World’s ‘rarest tree frog’ found!

Picture 289Andrew and the team have found what they were looking for – a female Isthmohyla rivularis alive and well in the Costa Rican cloud forest of Monteverde. They also found some more males of this species giving hope that they are surviving and breeding there. http://news.bbc.co.uk/1/hi/sci/tech/7609780.stm

This species was thought extinct for 20 years until Andrew found a single male when he was there last year. (See previous post for this story)

FIND OUT ALL ABOUT ISTHMOHYLA RIVULARIS HERE

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Rare frog found!

Picture 344

(c) Andrew Gray, 1997

Andrew and the team of researchers on the Costa Rican expedition have found the rare and critically endangered Red-eyed stream frog Duellmanohyla uranochroa. The BBC following the group have been able to film this species for the very first time! For more on this story see the link below.

http://news.bbc.co.uk/1/hi/sci/tech/7603295.stm

The hunt is on!

Andrew is currently in Costa Rica on fieldwork and leading a team from Chester Zoo and the University of Manchester. They are searching for Isthmohyla rivularis (right), a frog that Andrew rediscovered last year after it had been thought extinct about 20 years.

Whilst there, he and Mark Dickinson from the Photon Science Institute at the University of Manchester will be taking a spectrometer into the field to investigate how different frog species reflect Inra-red light. Something, that up until now they have only had the opportunity to do with captive frogs in the laboratory (http://www.psi.manchester.ac.uk/aboutus/news/archive/2007/191107.html)

The team will also visit the last known breeding site of Lithobates vibicarius. The very remote area is where Andrew visited last year and returned with a few specimens to initiate a captive breeding program with Chester Zoo for the species. Tthey are returning to see how the population is fairing and help support a conservation program that Andrew proposed for protecting the species in the wild.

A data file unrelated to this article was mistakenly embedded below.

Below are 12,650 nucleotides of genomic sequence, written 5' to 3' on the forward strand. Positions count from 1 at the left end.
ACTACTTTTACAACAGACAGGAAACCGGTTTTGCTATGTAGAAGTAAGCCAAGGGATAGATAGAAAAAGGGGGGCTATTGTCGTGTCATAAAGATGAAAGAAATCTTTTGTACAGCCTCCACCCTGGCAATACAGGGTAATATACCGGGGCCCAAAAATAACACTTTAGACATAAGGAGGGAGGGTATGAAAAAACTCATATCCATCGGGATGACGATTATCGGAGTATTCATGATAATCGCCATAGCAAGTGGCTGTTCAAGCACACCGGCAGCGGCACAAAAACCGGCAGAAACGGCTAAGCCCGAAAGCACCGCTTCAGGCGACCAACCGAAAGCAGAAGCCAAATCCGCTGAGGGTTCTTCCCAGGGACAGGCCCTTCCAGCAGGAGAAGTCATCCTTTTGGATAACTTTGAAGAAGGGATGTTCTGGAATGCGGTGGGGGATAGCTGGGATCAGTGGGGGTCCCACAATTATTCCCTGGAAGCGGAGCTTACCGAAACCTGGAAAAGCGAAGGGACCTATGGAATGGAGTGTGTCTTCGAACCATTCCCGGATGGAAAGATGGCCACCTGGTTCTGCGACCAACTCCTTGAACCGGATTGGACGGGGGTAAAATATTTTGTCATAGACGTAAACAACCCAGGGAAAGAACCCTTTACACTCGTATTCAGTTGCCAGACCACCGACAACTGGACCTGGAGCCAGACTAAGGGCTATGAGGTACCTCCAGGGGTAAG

Following the group on this expedition are the BBC. Check out the following links to follow the groups adventures:

Experts poised for rare frog hunt: http://news.bbc.co.uk/1/hi/sci/tech/7591050.stm

Frog Hunt: In search for the world’s rarest frogs: http://news.bbc.co.uk/1/hi/sci/tech/7597865.stm

From poisonous hoppers to screaming frogs: http://news.bbc.co.uk/1/hi/sci/tech/7597701.stm

Check back soon for more updates to the expedition!!

Sunbathing aids frogs in cure for deadly fungus?

Rather than taking frogs from the wild, Andrew and Mark take hi-tech equipment to the rainforests of Costa Rica!

Rather than taking frogs from the wild, Andrew and Mark take hi-tech equipment to the rainforests of Costa Rica!

Follow this link to see Andrew explaining about some of the important Infra-red reflectance research he is doing in collaboration with Mark Dickinson and Richard Preziosi at the University of Manchester : http://news.bbc.co.uk/1/hi/sci/tech/7464437.stm

For his other research work using OCT, see also: http://www.octnews.org/entity/profile/andrew-gray/

Rare frog rediscovered!

At the moment we are also rearing some recently metamorphosed froglets of another Costa Rican frog Isthmohyla lancastri. These small tree frogs live around and breed in fast flowing streams in the rainforest. Their call is really cool, like a little chirping bird. The specimens we have call in the back area all day long……

In the future we are hoping we can put these beautiful little frogs on display  and further highlight the important amphibian conservation work being carried out and in September, Andrew will be travelling back to Costa Rica to try and find their rarest relative Isthmohyla rivularis, which he rediscovered at Monteverde last year:

 http://www.wildlifeextra.com/go/news/extinct-frog935.html

Welcome to Frog Blog

Thank you for joining us for our first Frog Blog!

On Wednesday 23rd July both of us met with Richard Gibson and Douglas Sherriff from Chester Zoo regarding the development of a conservation project involving Green-eyed frogs Lithobates vibicaria. Last year, Andrew  acquired some specimens of this Costa Rican species from what is thought to be the last known breeding site in the world for the species. The pond is at Monteverde, and Andrew was given special permission from the authorities to collect a few tadpole specimens to start an Ex-situ breeding programme as one of the ways of helping conserve this critically endangered species. Andrew has proposed a conservation project that mainly involves supporting the wild frogs in Costa Rica. All the specimens Andrew collected are now going to Chester Zoo, who have welcomed the opportunity to  support the conservation of this criticaly endangered species.